New CryptoCompare Research Assesses Top Performers Among Crypto Exchanges

Cryptocurrencies data and indices provider CryptoCompare’s new research has assessed and ranked performance among cryptocurrency exchanges as of June 2019.

To prepare the ranking of cryptocurrency exchanges, CryptoCompare analyzed data collected between May 1 and May 30 of the current year, considering a series of key components such as geography, legal and regulatory assessment, investment, company quality, data provision and market quality, and trade surveillance.

Top performers are reportedly located in the United States, South Korea, and Japan, while Malta is underperforming in its resident digital currency exchanges. CryptoCompare states in the report that those trading platforms that reside in jurisdictions with stricter regulations tend to perform better.

Out of the ten leading cryptocurrency exchanges in terms of the aforementioned metrics, Coinbase leads the list and is followed by Poloniex and Bitstamp. Binance, the world’s leading cryptocurrency exchange in terms of adjusted trading volume, is ranked 8th. Binance plans to halt U.S. operations in September, as Cointelegraph previously reported.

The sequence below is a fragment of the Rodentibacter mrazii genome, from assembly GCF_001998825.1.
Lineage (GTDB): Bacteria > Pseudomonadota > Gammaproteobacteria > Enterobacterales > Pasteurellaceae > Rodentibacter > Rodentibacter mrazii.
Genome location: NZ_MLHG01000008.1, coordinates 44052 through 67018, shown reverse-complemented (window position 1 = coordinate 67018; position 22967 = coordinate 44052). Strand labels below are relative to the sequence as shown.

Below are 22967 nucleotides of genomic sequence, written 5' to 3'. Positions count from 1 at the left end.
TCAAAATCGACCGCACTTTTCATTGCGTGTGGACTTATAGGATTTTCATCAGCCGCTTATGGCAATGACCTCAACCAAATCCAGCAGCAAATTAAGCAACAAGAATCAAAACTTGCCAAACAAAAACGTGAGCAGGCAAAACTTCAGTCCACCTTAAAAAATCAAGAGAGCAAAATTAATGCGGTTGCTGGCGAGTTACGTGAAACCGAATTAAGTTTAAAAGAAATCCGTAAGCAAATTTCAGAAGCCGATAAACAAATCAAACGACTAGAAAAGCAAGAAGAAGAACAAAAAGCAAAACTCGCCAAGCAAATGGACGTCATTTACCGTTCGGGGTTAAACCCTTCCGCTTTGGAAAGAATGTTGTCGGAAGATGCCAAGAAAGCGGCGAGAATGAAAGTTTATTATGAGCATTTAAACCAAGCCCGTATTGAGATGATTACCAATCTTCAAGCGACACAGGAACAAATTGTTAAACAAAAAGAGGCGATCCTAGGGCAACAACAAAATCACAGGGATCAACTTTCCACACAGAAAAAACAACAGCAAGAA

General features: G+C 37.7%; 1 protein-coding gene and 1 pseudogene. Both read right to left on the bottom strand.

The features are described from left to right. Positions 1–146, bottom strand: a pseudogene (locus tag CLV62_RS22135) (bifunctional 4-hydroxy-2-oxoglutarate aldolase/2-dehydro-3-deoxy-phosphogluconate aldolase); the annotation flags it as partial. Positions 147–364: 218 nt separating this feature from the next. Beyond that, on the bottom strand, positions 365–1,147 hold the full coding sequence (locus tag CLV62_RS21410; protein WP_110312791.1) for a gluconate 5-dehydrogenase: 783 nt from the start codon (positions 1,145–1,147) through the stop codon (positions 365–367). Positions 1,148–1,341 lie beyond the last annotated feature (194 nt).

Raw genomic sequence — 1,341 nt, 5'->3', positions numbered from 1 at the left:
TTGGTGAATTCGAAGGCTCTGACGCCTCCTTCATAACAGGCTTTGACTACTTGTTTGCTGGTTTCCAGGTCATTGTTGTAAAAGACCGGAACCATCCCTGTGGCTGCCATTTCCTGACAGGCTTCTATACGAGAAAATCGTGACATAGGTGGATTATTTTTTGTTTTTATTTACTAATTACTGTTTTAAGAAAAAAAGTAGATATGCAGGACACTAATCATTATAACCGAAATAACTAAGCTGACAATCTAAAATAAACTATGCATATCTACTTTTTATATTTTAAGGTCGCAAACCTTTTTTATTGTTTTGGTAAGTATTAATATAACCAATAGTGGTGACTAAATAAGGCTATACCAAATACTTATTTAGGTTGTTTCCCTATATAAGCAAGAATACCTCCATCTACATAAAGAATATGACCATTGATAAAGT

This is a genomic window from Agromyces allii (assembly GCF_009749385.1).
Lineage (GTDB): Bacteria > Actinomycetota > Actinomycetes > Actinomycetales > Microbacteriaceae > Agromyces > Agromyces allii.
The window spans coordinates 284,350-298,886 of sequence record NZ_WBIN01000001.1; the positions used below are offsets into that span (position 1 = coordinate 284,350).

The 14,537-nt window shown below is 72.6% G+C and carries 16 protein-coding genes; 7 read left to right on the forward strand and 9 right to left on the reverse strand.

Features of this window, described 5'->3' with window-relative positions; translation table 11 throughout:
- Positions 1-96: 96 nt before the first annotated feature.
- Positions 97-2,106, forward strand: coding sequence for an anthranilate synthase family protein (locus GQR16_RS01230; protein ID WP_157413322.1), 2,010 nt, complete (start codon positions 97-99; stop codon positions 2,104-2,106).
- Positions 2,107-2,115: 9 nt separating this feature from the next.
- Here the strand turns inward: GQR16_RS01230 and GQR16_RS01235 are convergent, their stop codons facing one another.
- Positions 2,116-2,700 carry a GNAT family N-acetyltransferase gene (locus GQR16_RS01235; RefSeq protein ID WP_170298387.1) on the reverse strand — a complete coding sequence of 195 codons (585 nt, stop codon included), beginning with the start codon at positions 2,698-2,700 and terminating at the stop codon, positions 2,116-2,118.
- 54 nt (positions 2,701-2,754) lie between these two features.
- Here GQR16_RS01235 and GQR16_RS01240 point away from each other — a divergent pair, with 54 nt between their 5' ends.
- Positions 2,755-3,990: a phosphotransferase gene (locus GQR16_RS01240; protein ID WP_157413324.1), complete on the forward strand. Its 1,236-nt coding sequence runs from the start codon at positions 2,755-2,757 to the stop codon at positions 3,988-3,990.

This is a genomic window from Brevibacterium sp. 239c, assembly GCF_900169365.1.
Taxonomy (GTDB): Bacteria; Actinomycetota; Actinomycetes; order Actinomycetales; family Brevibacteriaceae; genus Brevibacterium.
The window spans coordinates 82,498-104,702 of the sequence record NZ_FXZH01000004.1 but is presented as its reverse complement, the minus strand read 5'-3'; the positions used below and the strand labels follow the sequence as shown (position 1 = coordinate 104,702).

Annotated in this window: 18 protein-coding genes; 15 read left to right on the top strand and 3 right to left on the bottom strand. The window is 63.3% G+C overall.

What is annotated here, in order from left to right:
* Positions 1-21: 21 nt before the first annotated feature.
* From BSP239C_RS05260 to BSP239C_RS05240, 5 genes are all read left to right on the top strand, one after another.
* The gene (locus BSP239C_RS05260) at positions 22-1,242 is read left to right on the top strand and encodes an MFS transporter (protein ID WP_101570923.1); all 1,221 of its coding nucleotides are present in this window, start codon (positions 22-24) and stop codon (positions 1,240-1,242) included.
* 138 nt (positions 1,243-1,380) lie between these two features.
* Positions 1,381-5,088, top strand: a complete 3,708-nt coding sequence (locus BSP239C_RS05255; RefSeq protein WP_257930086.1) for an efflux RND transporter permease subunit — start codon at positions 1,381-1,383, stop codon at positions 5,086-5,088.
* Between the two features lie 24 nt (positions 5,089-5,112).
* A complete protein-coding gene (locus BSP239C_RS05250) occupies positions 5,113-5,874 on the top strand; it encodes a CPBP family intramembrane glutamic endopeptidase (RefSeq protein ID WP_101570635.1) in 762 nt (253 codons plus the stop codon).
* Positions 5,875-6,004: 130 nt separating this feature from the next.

The report further notes that low risk investor’s markets – with the grading dubbed “AA” – only include 3% of all reported volumes. All AA rated exchanges are registered as money service business (MSB) and licensed as money services company, exchange operator or similar. According to the research, only six crypto exchanges got an “AA” grade, which are Coinbase, Poloniex, Bitstamp, BitFlyer, Liquid, and itBit.

“Only 5.6% of total trading volume happens on licensed exchanges, and 7% of volume on exchanges registered as MSB.”

Earlier this week, CryptoCompare launched an Exchange Benchmark product that ranks over 100 crypto spot exchanges worldwide in response to growing industry concern sparked by research indicating that a significant number of crypto exchanges globally have been using wash trading and other strategies — including spoofing and incentivized trading schemes — to artificially inflate trade volumes.

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